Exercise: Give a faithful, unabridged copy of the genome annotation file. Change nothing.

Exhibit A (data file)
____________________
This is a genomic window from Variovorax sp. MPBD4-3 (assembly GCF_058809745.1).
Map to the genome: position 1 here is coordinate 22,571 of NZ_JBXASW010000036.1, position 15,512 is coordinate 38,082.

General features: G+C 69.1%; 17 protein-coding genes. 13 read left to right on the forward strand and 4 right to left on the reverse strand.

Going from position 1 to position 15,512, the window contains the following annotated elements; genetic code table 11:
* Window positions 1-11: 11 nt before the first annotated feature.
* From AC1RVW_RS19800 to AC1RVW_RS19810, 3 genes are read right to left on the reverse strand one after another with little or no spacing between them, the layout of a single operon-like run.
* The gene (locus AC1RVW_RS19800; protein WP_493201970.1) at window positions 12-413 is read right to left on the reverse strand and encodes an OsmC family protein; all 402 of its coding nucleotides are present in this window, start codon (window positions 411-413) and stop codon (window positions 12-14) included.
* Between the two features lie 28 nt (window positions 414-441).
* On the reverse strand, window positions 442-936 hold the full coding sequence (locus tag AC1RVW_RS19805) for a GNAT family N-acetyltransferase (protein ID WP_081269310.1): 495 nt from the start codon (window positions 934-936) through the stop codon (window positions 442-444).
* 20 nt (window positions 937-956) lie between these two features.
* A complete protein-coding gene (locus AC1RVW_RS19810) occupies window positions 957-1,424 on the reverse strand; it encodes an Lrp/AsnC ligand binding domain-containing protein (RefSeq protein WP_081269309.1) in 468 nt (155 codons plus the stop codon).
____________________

This is a genomic window from Variovorax sp. MPBD4-3 (assembly GCF_058809745.1).
Map to the genome: position 1 here is coordinate 22,571 of NZ_JBXASW010000036.1, position 15,512 is coordinate 38,082.

General features: G+C 69.1%; 17 protein-coding genes. 13 read left to right on the forward strand and 4 right to left on the reverse strand.

Going from position 1 to position 15,512, the window contains the following annotated elements; genetic code table 11:
* Window positions 1-11: 11 nt before the first annotated feature.
* From AC1RVW_RS19800 to AC1RVW_RS19810, 3 genes are read right to left on the reverse strand one after another with little or no spacing between them, the layout of a single operon-like run.
* The gene (locus AC1RVW_RS19800; protein WP_493201970.1) at window positions 12-413 is read right to left on the reverse strand and encodes an OsmC family protein; all 402 of its coding nucleotides are present in this window, start codon (window positions 411-413) and stop codon (window positions 12-14) included.
* Between the two features lie 28 nt (window positions 414-441).
* On the reverse strand, window positions 442-936 hold the full coding sequence (locus tag AC1RVW_RS19805) for a GNAT family N-acetyltransferase (protein ID WP_081269310.1): 495 nt from the start codon (window positions 934-936) through the stop codon (window positions 442-444).
* 20 nt (window positions 937-956) lie between these two features.
* A complete protein-coding gene (locus AC1RVW_RS19810) occupies window positions 957-1,424 on the reverse strand; it encodes an Lrp/AsnC ligand binding domain-containing protein (RefSeq protein WP_081269309.1) in 468 nt (155 codons plus the stop codon).